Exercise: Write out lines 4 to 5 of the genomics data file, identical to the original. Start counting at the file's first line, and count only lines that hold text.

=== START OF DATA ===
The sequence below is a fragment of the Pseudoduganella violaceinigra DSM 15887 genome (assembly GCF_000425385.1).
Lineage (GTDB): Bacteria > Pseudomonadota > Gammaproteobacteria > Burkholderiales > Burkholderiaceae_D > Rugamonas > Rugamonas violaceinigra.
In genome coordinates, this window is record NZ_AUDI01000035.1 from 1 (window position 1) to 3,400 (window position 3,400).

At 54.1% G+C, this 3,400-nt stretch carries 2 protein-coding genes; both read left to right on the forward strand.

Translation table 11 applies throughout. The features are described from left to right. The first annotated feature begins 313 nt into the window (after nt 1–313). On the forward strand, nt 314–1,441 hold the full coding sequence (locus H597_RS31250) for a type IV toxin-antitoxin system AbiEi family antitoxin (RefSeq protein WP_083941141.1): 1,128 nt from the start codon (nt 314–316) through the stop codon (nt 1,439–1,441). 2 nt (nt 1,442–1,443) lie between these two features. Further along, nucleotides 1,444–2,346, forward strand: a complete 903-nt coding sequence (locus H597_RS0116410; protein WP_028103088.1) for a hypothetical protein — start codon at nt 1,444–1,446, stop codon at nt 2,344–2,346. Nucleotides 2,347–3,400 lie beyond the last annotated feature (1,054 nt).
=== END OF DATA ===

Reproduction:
At 54.1% G+C, this 3,400-nt stretch carries 2 protein-coding genes; both read left to right on the forward strand.

Translation table 11 applies throughout. The features are described from left to right. The first annotated feature begins 313 nt into the window (after nt 1–313). On the forward strand, nt 314–1,441 hold the full coding sequence (locus H597_RS31250) for a type IV toxin-antitoxin system AbiEi family antitoxin (RefSeq protein WP_083941141.1): 1,128 nt from the start codon (nt 314–316) through the stop codon (nt 1,439–1,441). 2 nt (nt 1,442–1,443) lie between these two features. Further along, nucleotides 1,444–2,346, forward strand: a complete 903-nt coding sequence (locus H597_RS0116410; protein WP_028103088.1) for a hypothetical protein — start codon at nt 1,444–1,446, stop codon at nt 2,344–2,346. Nucleotides 2,347–3,400 lie beyond the last annotated feature (1,054 nt).